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Last Update: 02/24/16

 

 

What is an Earnest Money Deposit?

When a buyer decides to make an offer to buy a house or condo here in Florida, he/she presents to the Seller a signed Purchase and Sale Agreement, which is normally accompanied by a check demonstrating the buyer’s serious intent to purchase the property – that check is called the buyer’s “earnest money” deposit and that money isn’t given to the seller until the transaction is completed and the buyer receives the keys.

What is an Escrow Account?

In a Florida real estate transaction, an escrow account is a separate bank account used to hold earnest money deposits.  Real estate brokers and their real estate agents often act as an “escrow agent” by holding the earnest money in good faith in their escrow account.  At the closing of the transaction, the earnest money is delivered by the escrow agent to the closing agent and the amount of the deposit is applied towards the purchase price of the real estate.

In fact, anything that a Real Estate Broker receives from a party during a real estate negotiation, even if the brokerage does not have a formal escrow account, must be immediately protected by that broker by placing it into an insured escrow or trust account. This is required by law under Florida Statutes 475.25(1)(k) and Florida Administrative Code Chapter 61J2-14.010.

This means that if a foreign buyer entrusts the broker (or one of its real estate agents, or even the brokerage office’s receptionist) with gold coins, Chinese Yuan, or even a diamond ring, that real estate broker must take that asset and safeguard it in a trust account or escrow account within 3 business days of the brokerage’s taking possession of the item.

What if Things Go Wrong? What Happens With The Earnest Money Deposit?

When a Florida real estate sale goes smoothly, the earnest money moves through the escrow account to the closing table effortlessly and is a real convenience for everyone. However, things don’t always go smoothly, do they?

Sometimes, the buyer and the seller do not agree on what should be done with the earnest money. Buyers may want that money returned to them because the seller breached the contract by not closing on time or failing to clear title issues, for instance.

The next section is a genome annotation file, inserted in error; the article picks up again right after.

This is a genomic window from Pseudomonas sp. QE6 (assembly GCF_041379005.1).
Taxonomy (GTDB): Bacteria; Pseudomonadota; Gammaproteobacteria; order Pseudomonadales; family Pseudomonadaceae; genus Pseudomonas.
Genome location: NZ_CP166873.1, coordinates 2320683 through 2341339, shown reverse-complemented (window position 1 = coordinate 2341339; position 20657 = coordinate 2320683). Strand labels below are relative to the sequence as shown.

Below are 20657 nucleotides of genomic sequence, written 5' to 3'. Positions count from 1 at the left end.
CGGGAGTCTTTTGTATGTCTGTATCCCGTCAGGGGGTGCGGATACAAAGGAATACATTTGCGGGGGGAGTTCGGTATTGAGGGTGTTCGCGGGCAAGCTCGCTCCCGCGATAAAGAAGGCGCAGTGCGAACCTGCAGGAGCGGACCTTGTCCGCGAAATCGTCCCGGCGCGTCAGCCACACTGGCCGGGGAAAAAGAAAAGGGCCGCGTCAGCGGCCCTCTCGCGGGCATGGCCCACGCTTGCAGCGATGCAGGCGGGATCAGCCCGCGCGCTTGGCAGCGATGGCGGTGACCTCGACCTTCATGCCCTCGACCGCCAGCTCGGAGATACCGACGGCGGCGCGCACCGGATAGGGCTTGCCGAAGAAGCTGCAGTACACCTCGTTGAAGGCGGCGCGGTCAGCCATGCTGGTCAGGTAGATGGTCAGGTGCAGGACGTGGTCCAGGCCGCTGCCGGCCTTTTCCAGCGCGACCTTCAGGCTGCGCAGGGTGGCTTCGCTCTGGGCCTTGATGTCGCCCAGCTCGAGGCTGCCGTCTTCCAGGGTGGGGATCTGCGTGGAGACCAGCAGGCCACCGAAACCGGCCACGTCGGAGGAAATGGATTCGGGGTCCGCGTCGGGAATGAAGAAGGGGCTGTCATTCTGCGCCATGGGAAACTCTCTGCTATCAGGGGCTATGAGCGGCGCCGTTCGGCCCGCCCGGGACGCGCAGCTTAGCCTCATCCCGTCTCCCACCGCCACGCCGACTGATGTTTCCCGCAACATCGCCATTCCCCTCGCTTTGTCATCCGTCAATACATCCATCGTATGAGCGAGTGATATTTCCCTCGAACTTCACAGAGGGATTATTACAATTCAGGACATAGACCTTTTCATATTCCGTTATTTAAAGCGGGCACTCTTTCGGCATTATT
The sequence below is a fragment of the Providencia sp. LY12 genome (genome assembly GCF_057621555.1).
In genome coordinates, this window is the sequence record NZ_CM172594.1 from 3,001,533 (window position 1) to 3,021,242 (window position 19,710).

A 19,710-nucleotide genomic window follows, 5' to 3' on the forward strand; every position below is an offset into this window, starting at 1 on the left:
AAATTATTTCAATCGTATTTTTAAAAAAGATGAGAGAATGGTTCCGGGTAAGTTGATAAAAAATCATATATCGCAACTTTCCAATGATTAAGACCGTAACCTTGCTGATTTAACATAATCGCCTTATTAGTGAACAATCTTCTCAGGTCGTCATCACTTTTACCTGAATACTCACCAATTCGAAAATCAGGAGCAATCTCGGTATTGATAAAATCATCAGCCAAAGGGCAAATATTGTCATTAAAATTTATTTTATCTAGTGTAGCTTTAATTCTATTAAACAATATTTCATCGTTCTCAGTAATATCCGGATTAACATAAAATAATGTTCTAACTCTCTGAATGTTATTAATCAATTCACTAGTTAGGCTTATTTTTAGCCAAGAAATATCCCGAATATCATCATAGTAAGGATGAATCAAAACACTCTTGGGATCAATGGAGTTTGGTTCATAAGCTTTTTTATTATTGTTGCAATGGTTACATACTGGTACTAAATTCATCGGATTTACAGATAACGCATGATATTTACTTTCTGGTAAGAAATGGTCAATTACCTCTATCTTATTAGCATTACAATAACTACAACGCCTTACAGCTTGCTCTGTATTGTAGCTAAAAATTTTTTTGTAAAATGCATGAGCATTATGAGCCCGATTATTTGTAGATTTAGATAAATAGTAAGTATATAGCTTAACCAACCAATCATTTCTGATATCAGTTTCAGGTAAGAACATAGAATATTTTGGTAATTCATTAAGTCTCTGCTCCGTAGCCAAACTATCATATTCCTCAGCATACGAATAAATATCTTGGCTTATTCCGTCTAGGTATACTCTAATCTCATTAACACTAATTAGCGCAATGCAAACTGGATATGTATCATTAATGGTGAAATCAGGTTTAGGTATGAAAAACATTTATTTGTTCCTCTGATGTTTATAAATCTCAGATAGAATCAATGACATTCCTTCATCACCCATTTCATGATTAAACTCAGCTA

Also, there are times when the seller wants to keep the deposit because of something the buyer has failed to do – for example, the buyer is unwilling or unable to close because his/her financing has fallen through or the property appraises for less than the purchase price.

In those situations where there is a dispute over the deposit, the real estate broker holding the earnest money deposit will either, depending on the terms of the contract, seek mediation of the dispute or they file a formal notice with the Florida Real Estate Commission of the escrow dispute pursuant to Florida Administrative Code Section 61J2-10.032(1)(a).

What if Earnest Money Goes Missing From the Real Estate Broker’s Escrow Account?

Unfortunately, escrow agents have been known to wrongfully use the earnest money deposits they have been entrusted with, resulting in legal claims for things like breach of duty, civil theft and, in some instances, criminal theft.

The temptation to unlawfully use earnest money by escrow agents cannot be underestimated; it is something that has happened so often, that the State of Florida has regulators on the payroll to periodically check and audit escrow accounts of real estate brokerages to make sure everything is being handled properly.

The Florida Department of Business and Professional Regulation has been empowered by the Florida Legislature under Florida Statute 475.5017 to go before a Florida Circuit Court Judge and request an immediate Injunction to freeze the escrow account if the Florida Regulator suspects anything bad is happening.

After that, a court proceeding can be held where the broker’s financial records can be reviewed by a receiver and if the court finds wrongdoing has taken place, the judge can issue the appropriate orders to thwart any harm to you or the public as a whole.

Claims for Escrow Account Misappropriation or Lost Earnest Money Damages

If you believe that you have a legal claim to an earnest money deposit for breach of contract or you have a claim for wrongdoing involving an escrow account in a Florida residential real estate transaction, then you may need legal advice on how best to right that wrong.

An experienced Florida real estate lawyer can evaluate the situation and work with you on how best to resolve the problem. There may be times when the solution is as simple as involving the Florida Real Estate Commission to obtain an “escrow disbursement order.”

There may be occasions when more stringent methods — like filing a formal claim or even a lawsuit for breach of duty — is warranted.

A good piece of advice is to at least speak with an experienced Florida real estate lawyer to learn about your rights. Most real estate lawyers, like Larry Tolchinsky, offer a free initial consultation (over the phone or in person, whichever you prefer) to answer your questions.

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Do you have questions or comments? Then please feel free to send Larry an email or call him now at (954) 458-8655.

 
 
 
 
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